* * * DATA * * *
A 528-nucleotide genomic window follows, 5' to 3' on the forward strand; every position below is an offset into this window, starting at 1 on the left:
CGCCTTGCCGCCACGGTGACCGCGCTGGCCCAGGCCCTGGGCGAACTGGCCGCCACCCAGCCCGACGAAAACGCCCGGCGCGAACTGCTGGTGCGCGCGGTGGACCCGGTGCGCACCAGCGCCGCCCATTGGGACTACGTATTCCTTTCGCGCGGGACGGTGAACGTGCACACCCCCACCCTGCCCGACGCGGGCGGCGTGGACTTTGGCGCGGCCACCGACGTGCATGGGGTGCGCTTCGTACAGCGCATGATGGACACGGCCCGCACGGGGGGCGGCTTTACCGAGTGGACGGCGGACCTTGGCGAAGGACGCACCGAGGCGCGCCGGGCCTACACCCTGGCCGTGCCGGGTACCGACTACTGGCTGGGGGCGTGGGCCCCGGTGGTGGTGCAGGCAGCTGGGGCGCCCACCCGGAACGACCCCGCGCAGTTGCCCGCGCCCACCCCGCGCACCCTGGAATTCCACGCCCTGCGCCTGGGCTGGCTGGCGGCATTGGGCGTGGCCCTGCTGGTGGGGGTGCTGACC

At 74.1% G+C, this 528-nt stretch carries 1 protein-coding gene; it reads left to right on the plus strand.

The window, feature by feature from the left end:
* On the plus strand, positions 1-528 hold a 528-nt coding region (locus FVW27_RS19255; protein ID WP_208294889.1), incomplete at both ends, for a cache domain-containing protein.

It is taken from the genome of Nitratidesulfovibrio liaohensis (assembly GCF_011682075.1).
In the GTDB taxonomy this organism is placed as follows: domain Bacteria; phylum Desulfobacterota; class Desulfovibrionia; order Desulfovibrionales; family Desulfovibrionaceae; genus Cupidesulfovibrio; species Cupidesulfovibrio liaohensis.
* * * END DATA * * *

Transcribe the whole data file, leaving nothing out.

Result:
A 528-nucleotide genomic window follows, 5' to 3' on the forward strand; every position below is an offset into this window, starting at 1 on the left:
CGCCTTGCCGCCACGGTGACCGCGCTGGCCCAGGCCCTGGGCGAACTGGCCGCCACCCAGCCCGACGAAAACGCCCGGCGCGAACTGCTGGTGCGCGCGGTGGACCCGGTGCGCACCAGCGCCGCCCATTGGGACTACGTATTCCTTTCGCGCGGGACGGTGAACGTGCACACCCCCACCCTGCCCGACGCGGGCGGCGTGGACTTTGGCGCGGCCACCGACGTGCATGGGGTGCGCTTCGTACAGCGCATGATGGACACGGCCCGCACGGGGGGCGGCTTTACCGAGTGGACGGCGGACCTTGGCGAAGGACGCACCGAGGCGCGCCGGGCCTACACCCTGGCCGTGCCGGGTACCGACTACTGGCTGGGGGCGTGGGCCCCGGTGGTGGTGCAGGCAGCTGGGGCGCCCACCCGGAACGACCCCGCGCAGTTGCCCGCGCCCACCCCGCGCACCCTGGAATTCCACGCCCTGCGCCTGGGCTGGCTGGCGGCATTGGGCGTGGCCCTGCTGGTGGGGGTGCTGACC

At 74.1% G+C, this 528-nt stretch carries 1 protein-coding gene; it reads left to right on the plus strand.

The window, feature by feature from the left end:
* On the plus strand, positions 1-528 hold a 528-nt coding region (locus FVW27_RS19255; protein ID WP_208294889.1), incomplete at both ends, for a cache domain-containing protein.

It is taken from the genome of Nitratidesulfovibrio liaohensis (assembly GCF_011682075.1).
In the GTDB taxonomy this organism is placed as follows: domain Bacteria; phylum Desulfobacterota; class Desulfovibrionia; order Desulfovibrionales; family Desulfovibrionaceae; genus Cupidesulfovibrio; species Cupidesulfovibrio liaohensis.